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Farmers’ Protest: Land is not Just an Economic Affair, but an Emotional One Too

Vikram Gill, a farmer who is part of the protest, makes Rs 25,480 a year from seven acres of farmland. There are reasons why he chooses to hold on to his land.
Farmers' protest against the farm bills

New Delhi:What would you say if farmers choose to give poison to their children on the auspicious day of Lohri?” The mind-numbing question came from Surjit Singh Dher from Ludhiana, who, along with his friends, is stationed at Delhi’s Singhu Border. There are here to protest against the three Farm Laws amid negotiations with the Centre. Dher’s question gives an insight into the precarious situation the distressed farmers face, with the laws only triggering anxiety of an uncertain future.

Carrying the red flag, Dher explained the finer details of the crisis. “The farmers in Punjab are angry because they were offered very little from the beginning. Even that is being snatched from them now. Farmers grow 23 crops in Punjab but we only get minimum support price for wheat and rice at the APMC mandi. We expected that the market would reward other crops but it is certainly not the case. We grew maize this year for which the MSP was announced at Rs 1,850 per quintal. However, no one was willing to pay more than Rs 1,400 per quintal,” he said.

Dher maintained that the low profit in agriculture has forced many youngsters to abandon it altogether and look for jobs paying as low as Rs 7,000 per month. “The government chooses to pay MSP for wheat and rice because it procures them for distribution among the poor, but it must also realise that we grow other crops too. If the Kerala government can choose to pay MSP for vegetables, why can’t other governments?” Dher was referring to the Kerala Government’s decision in late October; the state listed 16 varieties of vegetables which will be bought at MSP.

However, it is not only the crop-coverage which has enraged the farmers, but also the formula used for fixing the MSP. The farmers allege that major costs like the diesel used in tractors and the labour they put in have been consistently ignored. Vikram Singh Gill, a former employee of the agriculture department and a protester here, laid bare the mathematics of costs involved in agriculture. Gill, who hails from Shri Anandpur Sahib in Roop Nagar District in Punjab, said he planted rice in seven acres of his land. The average yield per acre is estimated to be around 18 to 20 quintals.

Gill said that the process of growing a crop begins with ploughing and watering the land, which would cost about Rs 5,000. After the land is watered, the seeds and fertilisers cost about Rs 2,000 and Rs 1,400 respectively. After forty days of waiting, the first batch of urea is spread in farms which are watered again. While urea costs close to Rs 700, the price of watering the land comes up to Rs 1,200. Weedicides are then introduced, which would cost about Rs 1,700.

About 40 days later, urea and fungicides are used on the crop, the processes setting the farmer back by Rs 700 and Rs 900 respectively. Labour for harvesting, transportation and cleaning of produce at the mandi costs around Rs 6,000, Rs 2,000 and again Rs 2,000 respectively. Gill added that the labour employed to spray the pesticides and weedicides take Rs 1,700 for four spells of spraying. Banks too charge 13% on the loans advanced for the crops. On top of that, aadhatiya or middlemen charge 6.5% and the mandi board take 2.5% of the sale (a total of Rs 2880). In the end, the cost comes to around Rs 30,180 per acre whereas the sale would fetch Rs 32,000; the profit is around Rs 1,820 per acre. Notably, family labour is still unaccounted for. If Gill’s harvest over seven acres is taken into account for two crops a year, he gets Rs 25,480 a year, or a mere Rs 2,124 per month.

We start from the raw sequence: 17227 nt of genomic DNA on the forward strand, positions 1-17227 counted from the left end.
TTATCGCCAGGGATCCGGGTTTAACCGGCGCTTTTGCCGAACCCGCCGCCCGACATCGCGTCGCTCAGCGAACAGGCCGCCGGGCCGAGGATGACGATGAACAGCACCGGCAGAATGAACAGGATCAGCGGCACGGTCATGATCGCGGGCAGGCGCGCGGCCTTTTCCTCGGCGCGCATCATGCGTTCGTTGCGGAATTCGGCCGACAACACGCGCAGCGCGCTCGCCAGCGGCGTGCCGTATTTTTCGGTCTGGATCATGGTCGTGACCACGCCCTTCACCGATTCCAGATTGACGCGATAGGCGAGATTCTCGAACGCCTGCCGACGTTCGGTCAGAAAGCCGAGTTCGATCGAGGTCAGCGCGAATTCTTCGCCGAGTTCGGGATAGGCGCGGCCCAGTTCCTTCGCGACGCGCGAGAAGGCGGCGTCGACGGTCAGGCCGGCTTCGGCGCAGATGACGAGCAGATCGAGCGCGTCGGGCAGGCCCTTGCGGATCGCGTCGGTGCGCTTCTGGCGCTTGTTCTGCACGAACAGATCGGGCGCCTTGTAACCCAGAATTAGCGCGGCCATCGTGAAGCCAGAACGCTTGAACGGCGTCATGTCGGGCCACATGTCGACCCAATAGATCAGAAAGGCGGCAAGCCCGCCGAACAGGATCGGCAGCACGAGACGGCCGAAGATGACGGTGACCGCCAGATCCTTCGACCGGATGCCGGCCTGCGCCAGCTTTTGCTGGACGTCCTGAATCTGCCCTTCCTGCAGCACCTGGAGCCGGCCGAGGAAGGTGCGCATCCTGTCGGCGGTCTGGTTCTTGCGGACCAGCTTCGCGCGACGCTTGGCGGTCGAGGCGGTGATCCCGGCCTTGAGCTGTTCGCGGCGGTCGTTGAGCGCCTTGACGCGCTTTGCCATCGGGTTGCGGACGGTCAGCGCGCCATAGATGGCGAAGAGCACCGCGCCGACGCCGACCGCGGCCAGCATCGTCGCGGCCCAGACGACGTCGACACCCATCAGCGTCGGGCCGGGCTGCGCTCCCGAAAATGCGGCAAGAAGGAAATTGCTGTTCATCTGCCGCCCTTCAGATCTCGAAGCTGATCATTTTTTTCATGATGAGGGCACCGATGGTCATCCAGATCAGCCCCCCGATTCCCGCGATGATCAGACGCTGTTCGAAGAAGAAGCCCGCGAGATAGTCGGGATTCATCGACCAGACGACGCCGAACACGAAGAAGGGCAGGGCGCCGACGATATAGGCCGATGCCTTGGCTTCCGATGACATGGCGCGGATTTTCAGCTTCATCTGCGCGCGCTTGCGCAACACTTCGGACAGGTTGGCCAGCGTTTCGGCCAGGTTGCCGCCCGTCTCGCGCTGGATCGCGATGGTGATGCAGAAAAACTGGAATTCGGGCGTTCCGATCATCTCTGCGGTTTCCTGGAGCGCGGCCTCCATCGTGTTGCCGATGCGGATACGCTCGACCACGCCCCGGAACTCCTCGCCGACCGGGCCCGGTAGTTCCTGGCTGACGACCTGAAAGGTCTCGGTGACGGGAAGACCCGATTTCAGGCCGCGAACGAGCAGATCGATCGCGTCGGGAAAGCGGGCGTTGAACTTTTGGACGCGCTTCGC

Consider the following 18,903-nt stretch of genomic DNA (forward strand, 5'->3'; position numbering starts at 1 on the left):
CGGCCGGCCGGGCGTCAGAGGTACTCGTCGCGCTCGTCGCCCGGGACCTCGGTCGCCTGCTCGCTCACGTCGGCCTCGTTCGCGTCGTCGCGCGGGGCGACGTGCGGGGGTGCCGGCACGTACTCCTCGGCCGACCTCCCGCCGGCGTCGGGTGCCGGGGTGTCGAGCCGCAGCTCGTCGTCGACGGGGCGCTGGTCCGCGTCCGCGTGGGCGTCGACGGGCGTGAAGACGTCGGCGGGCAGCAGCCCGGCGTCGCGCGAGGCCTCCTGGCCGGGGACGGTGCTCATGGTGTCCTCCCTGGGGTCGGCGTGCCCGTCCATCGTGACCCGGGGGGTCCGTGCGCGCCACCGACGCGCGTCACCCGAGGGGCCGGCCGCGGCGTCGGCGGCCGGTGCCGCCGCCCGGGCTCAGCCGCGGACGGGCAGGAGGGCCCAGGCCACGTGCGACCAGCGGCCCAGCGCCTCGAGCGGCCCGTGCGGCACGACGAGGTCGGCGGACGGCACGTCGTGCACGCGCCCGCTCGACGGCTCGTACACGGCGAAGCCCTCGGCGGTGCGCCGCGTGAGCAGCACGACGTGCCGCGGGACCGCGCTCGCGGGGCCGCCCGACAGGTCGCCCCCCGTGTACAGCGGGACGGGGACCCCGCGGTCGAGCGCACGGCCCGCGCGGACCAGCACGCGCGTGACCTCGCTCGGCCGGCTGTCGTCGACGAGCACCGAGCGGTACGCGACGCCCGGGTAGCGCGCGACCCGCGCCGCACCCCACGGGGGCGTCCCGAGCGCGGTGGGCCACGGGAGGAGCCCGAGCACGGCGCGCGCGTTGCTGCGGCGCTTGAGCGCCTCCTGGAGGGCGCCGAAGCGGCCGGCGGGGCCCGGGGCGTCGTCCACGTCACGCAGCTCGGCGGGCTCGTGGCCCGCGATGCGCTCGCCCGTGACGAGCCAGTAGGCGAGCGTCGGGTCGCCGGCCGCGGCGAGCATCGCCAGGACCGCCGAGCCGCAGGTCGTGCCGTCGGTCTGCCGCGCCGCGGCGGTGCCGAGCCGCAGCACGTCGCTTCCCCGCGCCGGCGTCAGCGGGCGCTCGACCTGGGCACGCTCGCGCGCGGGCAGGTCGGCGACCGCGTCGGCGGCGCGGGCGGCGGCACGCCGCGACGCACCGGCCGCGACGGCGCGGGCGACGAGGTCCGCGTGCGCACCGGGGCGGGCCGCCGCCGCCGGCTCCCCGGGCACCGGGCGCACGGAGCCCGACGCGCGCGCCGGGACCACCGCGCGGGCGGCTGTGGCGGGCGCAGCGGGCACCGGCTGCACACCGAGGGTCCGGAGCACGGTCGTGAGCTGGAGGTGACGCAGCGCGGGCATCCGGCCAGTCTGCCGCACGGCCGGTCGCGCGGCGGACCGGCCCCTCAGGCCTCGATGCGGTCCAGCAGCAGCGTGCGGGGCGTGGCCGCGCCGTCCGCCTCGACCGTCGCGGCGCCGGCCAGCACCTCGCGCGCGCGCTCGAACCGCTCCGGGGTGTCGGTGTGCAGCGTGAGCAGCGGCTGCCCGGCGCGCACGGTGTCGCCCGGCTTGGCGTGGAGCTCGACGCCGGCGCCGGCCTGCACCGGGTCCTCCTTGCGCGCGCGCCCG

A similar return is expected for wheat this winter if the government does not announce a significant increase in MSP. “How does one pay children’s fees and care for the ill and elderly when everything is getting privatised?” he asked.

A conversation with the farmers revealed that land is not just an economic affair, but also an emotional one. “Our parents educated us and married my sisters off just because we had some land. They told us to barter everything but not land, because it is our mother. Now, the corporates want to snatch it from us. We cannot let it happen,” he said.

Gurdarshan Singh, district president of Gurdaspur of the All India Kisan Sabha, argued that the abysmal condition of peasantry should be linked with the consistent weaning of co-operative systems in Punjab. Speaking to NewsClick, he said: “The co-operatives are very negligible in the state. Now, we only get urea through it. But not long ago, we use to get sugar and other items too. However, it did not get the support required from the government. They could have really proven crucial in uplifting the marginalised and small farmers.”

The protest site is also teeming with cheerful slogans of women participants who dispel some myths about farmers of the country. Gursharan Kaur, who is here from Batala in Gurdaspur, said that families are struggling to get their children educated, enroll in courses or send them abroad to find jobs. “There are no jobs in the private sector. We all dependent on agriculture now. If this is gone too, what will we eat? We will only go when Modi repeals the laws,” she added.

It is unfair to say that farmers do not understand the laws and that we need somebody else to understand what they mean. Our children are educated and they know what is good or bad for them,” said Surjit Kaur, another protester.

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